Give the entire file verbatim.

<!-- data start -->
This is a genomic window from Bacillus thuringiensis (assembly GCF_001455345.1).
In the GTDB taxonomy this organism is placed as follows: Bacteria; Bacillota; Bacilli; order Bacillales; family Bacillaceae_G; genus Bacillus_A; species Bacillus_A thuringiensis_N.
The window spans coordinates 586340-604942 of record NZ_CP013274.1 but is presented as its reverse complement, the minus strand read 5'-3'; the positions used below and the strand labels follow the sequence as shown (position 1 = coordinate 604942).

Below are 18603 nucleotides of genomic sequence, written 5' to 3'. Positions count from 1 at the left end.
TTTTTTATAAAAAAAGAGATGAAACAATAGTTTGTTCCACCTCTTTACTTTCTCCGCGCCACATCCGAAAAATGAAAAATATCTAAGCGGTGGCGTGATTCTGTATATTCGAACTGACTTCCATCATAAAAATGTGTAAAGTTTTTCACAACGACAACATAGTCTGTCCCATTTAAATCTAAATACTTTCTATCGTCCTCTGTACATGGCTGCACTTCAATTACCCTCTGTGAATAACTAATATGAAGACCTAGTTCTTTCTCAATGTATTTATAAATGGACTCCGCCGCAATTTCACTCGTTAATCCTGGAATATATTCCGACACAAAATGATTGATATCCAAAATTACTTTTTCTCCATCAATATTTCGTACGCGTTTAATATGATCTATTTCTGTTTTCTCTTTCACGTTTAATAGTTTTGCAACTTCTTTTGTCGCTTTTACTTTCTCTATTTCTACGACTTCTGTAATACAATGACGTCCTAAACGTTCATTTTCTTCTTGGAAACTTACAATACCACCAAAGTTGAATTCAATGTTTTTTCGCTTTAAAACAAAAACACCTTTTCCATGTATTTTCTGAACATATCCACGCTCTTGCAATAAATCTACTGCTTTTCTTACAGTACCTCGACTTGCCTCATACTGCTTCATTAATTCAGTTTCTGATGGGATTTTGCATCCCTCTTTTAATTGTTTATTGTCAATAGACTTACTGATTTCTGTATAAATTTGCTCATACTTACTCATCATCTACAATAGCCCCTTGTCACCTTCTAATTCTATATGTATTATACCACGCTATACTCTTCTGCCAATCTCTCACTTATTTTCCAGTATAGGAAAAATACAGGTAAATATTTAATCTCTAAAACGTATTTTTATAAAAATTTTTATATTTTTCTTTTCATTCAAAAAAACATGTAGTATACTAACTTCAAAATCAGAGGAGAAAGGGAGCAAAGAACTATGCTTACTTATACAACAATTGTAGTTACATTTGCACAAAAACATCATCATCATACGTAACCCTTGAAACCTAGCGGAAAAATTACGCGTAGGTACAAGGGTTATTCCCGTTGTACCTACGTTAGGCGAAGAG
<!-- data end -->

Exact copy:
This is a genomic window from Bacillus thuringiensis (assembly GCF_001455345.1).
In the GTDB taxonomy this organism is placed as follows: Bacteria; Bacillota; Bacilli; order Bacillales; family Bacillaceae_G; genus Bacillus_A; species Bacillus_A thuringiensis_N.
The window spans coordinates 586340-604942 of record NZ_CP013274.1 but is presented as its reverse complement, the minus strand read 5'-3'; the positions used below and the strand labels follow the sequence as shown (position 1 = coordinate 604942).

Below are 18603 nucleotides of genomic sequence, written 5' to 3'. Positions count from 1 at the left end.
TTTTTTATAAAAAAAGAGATGAAACAATAGTTTGTTCCACCTCTTTACTTTCTCCGCGCCACATCCGAAAAATGAAAAATATCTAAGCGGTGGCGTGATTCTGTATATTCGAACTGACTTCCATCATAAAAATGTGTAAAGTTTTTCACAACGACAACATAGTCTGTCCCATTTAAATCTAAATACTTTCTATCGTCCTCTGTACATGGCTGCACTTCAATTACCCTCTGTGAATAACTAATATGAAGACCTAGTTCTTTCTCAATGTATTTATAAATGGACTCCGCCGCAATTTCACTCGTTAATCCTGGAATATATTCCGACACAAAATGATTGATATCCAAAATTACTTTTTCTCCATCAATATTTCGTACGCGTTTAATATGATCTATTTCTGTTTTCTCTTTCACGTTTAATAGTTTTGCAACTTCTTTTGTCGCTTTTACTTTCTCTATTTCTACGACTTCTGTAATACAATGACGTCCTAAACGTTCATTTTCTTCTTGGAAACTTACAATACCACCAAAGTTGAATTCAATGTTTTTTCGCTTTAAAACAAAAACACCTTTTCCATGTATTTTCTGAACATATCCACGCTCTTGCAATAAATCTACTGCTTTTCTTACAGTACCTCGACTTGCCTCATACTGCTTCATTAATTCAGTTTCTGATGGGATTTTGCATCCCTCTTTTAATTGTTTATTGTCAATAGACTTACTGATTTCTGTATAAATTTGCTCATACTTACTCATCATCTACAATAGCCCCTTGTCACCTTCTAATTCTATATGTATTATACCACGCTATACTCTTCTGCCAATCTCTCACTTATTTTCCAGTATAGGAAAAATACAGGTAAATATTTAATCTCTAAAACGTATTTTTATAAAAATTTTTATATTTTTCTTTTCATTCAAAAAAACATGTAGTATACTAACTTCAAAATCAGAGGAGAAAGGGAGCAAAGAACTATGCTTACTTATACAACAATTGTAGTTACATTTGCACAAAAACATCATCATCATACGTAACCCTTGAAACCTAGCGGAAAAATTACGCGTAGGTACAAGGGTTATTCCCGTTGTACCTACGTTAGGCGAAGAG